Has Quique Setien Changed Barcelona for the Better or Worse?

It has been rumoured that Quique Setien Solar was Barcelona’s SIXTH choice to replace Ernesto Valverde. That’s a pretty hurtful thing to see and hear in the media, and all the 61-year-old can do is prove any doubters wrong by helping the Catalan outfit to successfully defend their La Liga title at the very least.

The former Las Palmas and Real Betis boss has only been in the job a matter of weeks, and already the knives are out following a 0-2 defeat at the hands of Valencia, as well as being knocked out of the Copa del Rey by Athletic Bilbao.

But they were both sandwiched either side by victories, and lest we forget Setien is having to make do without any new major signings to replace the long-term injured duo of Luis Suarez and Ousmane Dembele.

Barcelona may not be fancied to retain their title, with Real Madrid now the odds-on favourites according to the latest outright La Liga betting prices, but with just three points separating the two sides you can rest assured that Lionel Messi and co. will not be giving up the ghost just yet.

So what has Quique Setien brought to the table that gives Barca fans reasons to be cheerful…or otherwise?

Thinking Outside of the Box

The 4-3-3 system favoured at Barcelona is less a tactic and more a way of life – it is culturally ingrained in the heart and soul of the club from the youngest of academy players right through to the senior starting eleven.

This dates back to the Johan Cruyff years in the 1990s, and so it’s something of a surprise that in just his first game in change Quique Setien opted to do something out of the ordinary.

He played a variation on a 3-5-2 formation, with Ansu Fati deployed as a right wing back at times and Jordi Alba doing likewise on the left. Lionel Messi and Antoine Griezmann played as strikers, loosely speaking, but their progress was hampered by a lack of support from the centre of midfield.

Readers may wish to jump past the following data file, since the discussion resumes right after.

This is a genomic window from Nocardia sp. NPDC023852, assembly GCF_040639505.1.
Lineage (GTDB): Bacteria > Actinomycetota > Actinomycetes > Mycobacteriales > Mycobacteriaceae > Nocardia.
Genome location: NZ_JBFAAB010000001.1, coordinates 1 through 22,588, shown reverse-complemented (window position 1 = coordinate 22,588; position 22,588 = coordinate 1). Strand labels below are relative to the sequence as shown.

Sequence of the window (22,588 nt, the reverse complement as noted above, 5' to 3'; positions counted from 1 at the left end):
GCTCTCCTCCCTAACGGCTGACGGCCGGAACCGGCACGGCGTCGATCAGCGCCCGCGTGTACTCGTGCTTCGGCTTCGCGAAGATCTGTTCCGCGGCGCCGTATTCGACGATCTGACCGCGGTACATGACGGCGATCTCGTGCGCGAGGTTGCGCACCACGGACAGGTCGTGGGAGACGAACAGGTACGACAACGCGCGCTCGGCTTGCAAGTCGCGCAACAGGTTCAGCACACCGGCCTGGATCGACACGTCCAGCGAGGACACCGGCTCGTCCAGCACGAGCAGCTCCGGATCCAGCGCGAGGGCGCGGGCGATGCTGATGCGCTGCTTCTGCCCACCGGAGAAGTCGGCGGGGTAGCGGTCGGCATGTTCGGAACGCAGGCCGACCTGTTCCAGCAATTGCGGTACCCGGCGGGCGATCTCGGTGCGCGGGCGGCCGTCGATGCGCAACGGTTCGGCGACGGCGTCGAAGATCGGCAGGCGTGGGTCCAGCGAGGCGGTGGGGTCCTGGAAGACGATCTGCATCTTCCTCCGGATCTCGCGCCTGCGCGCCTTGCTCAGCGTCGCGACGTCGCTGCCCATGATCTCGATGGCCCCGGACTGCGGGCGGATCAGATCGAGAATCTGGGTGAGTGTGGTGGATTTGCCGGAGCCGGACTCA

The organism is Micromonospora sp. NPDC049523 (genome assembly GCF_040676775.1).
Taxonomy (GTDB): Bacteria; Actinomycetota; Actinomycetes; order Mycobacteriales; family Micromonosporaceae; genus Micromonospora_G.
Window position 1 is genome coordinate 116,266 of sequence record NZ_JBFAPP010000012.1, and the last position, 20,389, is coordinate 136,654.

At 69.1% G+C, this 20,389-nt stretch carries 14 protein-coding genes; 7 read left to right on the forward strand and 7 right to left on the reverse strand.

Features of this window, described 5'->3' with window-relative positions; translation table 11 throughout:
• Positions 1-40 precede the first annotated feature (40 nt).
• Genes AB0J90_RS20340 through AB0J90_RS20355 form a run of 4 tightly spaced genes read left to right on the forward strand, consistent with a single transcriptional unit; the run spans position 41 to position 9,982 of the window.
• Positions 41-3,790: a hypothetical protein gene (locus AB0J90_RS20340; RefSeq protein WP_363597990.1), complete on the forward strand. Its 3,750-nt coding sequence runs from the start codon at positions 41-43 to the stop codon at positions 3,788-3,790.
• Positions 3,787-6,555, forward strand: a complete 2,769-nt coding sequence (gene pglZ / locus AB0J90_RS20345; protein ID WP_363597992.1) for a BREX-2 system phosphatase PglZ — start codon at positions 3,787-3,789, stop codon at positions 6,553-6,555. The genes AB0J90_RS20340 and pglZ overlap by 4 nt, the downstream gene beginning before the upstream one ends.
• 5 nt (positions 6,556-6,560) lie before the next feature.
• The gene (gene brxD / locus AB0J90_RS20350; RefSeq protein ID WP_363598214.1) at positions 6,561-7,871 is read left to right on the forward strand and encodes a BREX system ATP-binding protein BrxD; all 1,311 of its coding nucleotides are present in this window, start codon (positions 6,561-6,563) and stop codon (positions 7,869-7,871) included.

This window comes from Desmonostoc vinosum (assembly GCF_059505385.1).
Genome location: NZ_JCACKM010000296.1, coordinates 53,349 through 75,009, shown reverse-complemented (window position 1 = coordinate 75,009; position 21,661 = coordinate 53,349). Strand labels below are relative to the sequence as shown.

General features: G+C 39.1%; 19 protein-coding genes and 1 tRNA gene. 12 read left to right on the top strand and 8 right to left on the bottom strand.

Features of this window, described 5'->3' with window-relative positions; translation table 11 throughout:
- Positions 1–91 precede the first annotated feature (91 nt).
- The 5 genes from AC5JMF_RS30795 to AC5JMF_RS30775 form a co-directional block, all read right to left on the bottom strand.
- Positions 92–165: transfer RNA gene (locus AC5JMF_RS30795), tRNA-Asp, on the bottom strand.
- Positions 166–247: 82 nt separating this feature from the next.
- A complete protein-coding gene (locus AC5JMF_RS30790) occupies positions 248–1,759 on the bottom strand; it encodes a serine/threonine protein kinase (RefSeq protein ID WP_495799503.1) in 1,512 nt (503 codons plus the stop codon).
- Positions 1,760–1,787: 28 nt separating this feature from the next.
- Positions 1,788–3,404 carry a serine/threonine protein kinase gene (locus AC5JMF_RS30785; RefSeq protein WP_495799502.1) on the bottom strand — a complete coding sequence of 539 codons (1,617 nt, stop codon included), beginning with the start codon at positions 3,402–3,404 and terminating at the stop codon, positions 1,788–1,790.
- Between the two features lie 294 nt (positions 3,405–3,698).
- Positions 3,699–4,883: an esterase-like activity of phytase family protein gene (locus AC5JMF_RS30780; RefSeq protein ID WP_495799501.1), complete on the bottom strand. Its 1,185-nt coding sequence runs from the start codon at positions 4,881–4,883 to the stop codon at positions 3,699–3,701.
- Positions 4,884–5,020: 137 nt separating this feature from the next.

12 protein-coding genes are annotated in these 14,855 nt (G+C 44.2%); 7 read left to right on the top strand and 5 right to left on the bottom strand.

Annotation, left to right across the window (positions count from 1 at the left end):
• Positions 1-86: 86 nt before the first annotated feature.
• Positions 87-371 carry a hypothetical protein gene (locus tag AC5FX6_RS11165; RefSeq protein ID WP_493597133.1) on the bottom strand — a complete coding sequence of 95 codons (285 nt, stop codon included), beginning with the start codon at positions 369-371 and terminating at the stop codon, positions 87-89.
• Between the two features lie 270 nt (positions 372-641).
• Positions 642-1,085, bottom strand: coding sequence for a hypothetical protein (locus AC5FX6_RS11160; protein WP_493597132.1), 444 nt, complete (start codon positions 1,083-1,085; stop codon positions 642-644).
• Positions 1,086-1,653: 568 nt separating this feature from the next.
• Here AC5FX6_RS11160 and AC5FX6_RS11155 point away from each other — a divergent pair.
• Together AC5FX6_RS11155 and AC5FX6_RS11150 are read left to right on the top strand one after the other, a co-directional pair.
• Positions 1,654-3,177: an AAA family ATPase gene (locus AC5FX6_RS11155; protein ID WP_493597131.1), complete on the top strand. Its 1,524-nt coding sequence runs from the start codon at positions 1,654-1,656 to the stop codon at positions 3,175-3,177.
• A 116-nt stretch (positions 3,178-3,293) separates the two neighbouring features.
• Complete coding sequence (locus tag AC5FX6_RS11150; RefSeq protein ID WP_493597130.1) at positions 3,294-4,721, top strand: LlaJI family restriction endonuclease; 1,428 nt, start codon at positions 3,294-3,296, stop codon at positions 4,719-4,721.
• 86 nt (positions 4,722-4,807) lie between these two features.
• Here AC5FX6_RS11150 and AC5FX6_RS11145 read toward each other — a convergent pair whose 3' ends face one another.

The subsequent 0-2 loss to Valencia that followed was perhaps a wake-up call for Setien that that’s not how they do things in the Barcelona way.

Unsurprisingly, he switched back to the tried-and-tested 4-3-3 for the visit of Levante to the Nou Camp, restoring Messi to his favoured right-wing role and switching the precocious Fati onto the left, where he is arguably at his best.

Samuel Umtiti, Sergi Roberto and Arthur were all dropped (or ‘rested’, if you prefer) as the new manager looked to stamp his authority on his new squad.

A comprehensive 2-1 victory followed, with Barcelona winning the expected goals count 3.38-1.10, and so perhaps for Setien it was a case of ‘if it ain’t broke, don’t fix it.’ The game against Bilbao was certainly a case of missed chances rather than any fundamental issues with how the team played. As such, we don’t expect him to make too many changes – be it tactical or in terms of personnel – from now until the end of the season.

Setien may have signed a long-term contract, but there is no doubt that his position will come under scrutiny if Barca don’t kick on now from here until the end of the campaign.

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